Over these last two gardening seasons, white flies have annihilated my pumpkin and squash plants! At first I figured it was just me, as I’m not that experienced at growing pumpkins or squash…but no. Oh no, it’s the work of these little annoying and destructive flies: White Flies. This year I am determined to conquer them and save my pumpkin plants. This post shares some interventions I have used and what I’ve learned about about the pesky white fly.
- What the heck is a White Fly? Well, according to Wikipedia, white flies are described as an agricultural threat. “White flies are small hemipterans that typically feed on the undersides of plant leaves.” It goes on to say that white flies have the ability to carry and spread disease on crops and are found to be an issue at the global food production level, ” In the tropics and subtropics, whiteflies have become one of the most serious crop protection problems. Economic losses are estimated in the hundreds of millions of dollars.” Nasty little buggers!
Okay, so I read and read and read about these files and came upon some pretty consistent information about them. #1: They are immune to most ALL insecticides, #2: They are super resilient which means it takes a lot of work to get them under control, and #3: They will ultimately kill your plants if you do nothing.
So something has to be done! But what? Here is what I’ve tried.
Many articles and videos suggest a homemade spray including a mix of water, soap, and other supposed white fly replants. So I made my own from a variety of suggestions. (click photo for picture credit)
- 1 cup water
- 3 tablespoons Isopropyl rubbing alcohol
- 1 teaspoon biodegradable dish soap
It worked pretty good and I did notice a drop in numbers. But the spray only kills the live bugs…not the eggs, so you have to spray each day to catch the new eggs and the spray started to wilt the leaves. White fly eggs hatch after 5 days, so some articles suggest reapplying the spray every 5 days, but I sprayed every two days. Still, it did not get rid of them entirely. Missing only one leaf will hurt your efforts with the spray.
Apparently, white flies are attracted to yellow. So sticky pads can be helpful to find out if you have white flies, but these are by no means a good defense. These did not work very well for me, as you can see, they ended up out of the vegetable bed and on the ground. I put them on sticks in the middle of the pumpkin leaves and they eventually fell off the sticks and into the soil. Many white flies were stuck on them, but I could have killed just as many with the spray. These pads are a waste of money and as waste of material. Another option is to paint a piece of wood yellow and add lanolin to the wood.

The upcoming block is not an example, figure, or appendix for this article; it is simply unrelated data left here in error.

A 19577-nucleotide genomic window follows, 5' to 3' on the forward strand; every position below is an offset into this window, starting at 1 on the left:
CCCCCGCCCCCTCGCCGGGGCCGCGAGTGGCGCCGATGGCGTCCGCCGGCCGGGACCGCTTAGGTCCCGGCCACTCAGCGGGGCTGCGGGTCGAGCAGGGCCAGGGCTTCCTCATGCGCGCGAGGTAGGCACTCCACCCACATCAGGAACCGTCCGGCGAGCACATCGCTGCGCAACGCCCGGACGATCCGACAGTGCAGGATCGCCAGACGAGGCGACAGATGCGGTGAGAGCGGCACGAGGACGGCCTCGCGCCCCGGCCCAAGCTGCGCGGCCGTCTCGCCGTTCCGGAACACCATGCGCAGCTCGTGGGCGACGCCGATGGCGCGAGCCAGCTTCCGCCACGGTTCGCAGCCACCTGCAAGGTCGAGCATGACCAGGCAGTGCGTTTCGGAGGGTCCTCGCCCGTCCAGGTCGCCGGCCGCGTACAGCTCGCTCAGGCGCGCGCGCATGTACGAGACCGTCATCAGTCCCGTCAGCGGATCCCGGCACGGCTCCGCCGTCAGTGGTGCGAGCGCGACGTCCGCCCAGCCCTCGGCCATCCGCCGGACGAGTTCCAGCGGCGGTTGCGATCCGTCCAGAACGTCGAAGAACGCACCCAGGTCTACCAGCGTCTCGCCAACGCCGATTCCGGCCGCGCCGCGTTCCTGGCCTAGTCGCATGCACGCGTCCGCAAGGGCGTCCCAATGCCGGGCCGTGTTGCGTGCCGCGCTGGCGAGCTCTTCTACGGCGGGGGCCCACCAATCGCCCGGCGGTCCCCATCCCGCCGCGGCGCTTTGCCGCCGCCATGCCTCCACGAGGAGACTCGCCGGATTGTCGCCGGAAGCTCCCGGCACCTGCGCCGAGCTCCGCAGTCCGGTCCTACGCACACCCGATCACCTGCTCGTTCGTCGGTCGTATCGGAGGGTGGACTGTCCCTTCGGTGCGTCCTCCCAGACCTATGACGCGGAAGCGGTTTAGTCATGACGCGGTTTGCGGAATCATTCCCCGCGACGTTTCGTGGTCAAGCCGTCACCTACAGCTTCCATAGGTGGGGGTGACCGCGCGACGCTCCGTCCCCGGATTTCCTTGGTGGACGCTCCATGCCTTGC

Fertilizer helps strengthen the plant against disease, so naturally I wanted to give the soil a little boost. White flies suck the juice out of the leaves leaving the plant quite vulnerable. So it makes sense to give the plants some vitamins. I read that worm castings change the flavor of the leaf juice and the white flies don’t like it. I didn’t get worm casting specifically, but I will try it if the infestation continues. For now, a good feeding will help strengthen the plant’s defenses I am sure.
According to some avid gardeners, ant infestations detract natural white fly predators. My vegetable beds are indeed inundated by ants. It’s so dry here in Northern California and the ants are thirsty, so they are swarming my the beds for water and apparently love squash and pumpkins plans, as they are crawling all over. My favorite defense is TERRO for ants. We have used it before during a home invasion. The idea is to get to the nest via this method rather than use spray. I placed several of these out in the garden in hopes it will decrease the ant infestation on the plants.
I’ve read over and over that adding natural predators is one of the best ways to control white fly populations. So I went to my local nursery and purchased a small box of lady bugs (that held a surprising amount: 1,500). About an hour after sunset I sprinkled them all around the plants. So we shall see if they stick around and feast on those pesky white flies and I will update with the results in about a week.
Here are some additional pictures of the lady bugs roaming around the vegetable beds exploring and (hopefully) feasting.
If all else fails, try some neem oil. Apparently, white files do not like the stuff. You can purchase pre-made sprays, but I went right to the source and bought some oil. I added about seven droppers full of oil to a small spray bottle and filled the rest with water. Then I sprayed the oil and water mixture liberally on the top and bottom of each leaf. As I was spraying (especially on the new leaves) white flies were flying all over my face! They are relentless and soooo annoying! I went for the neem oil after all my lad bugs flew away and hope it helps. I just found a pumpkin starting to grow, so I’m trying to keep the plant strong!
- Create a spray with rosemary water (boil fresh rosemary in water) cool and spray on leaves
- Hose each leaf off with water daily.
- Use a handheld vacuum to get the eggs off of the leaves.
- In addition to ladybugs, bigeyed bugs, lacewings, and miniature pirate bugs are natural white fly predators.
- Reflective surfaces, such as old CDs on the garden bed, may have a repelling effect and keep them off plants.
- Get rid of dead leaves or infested leaves by burning or placing in an enclosed container.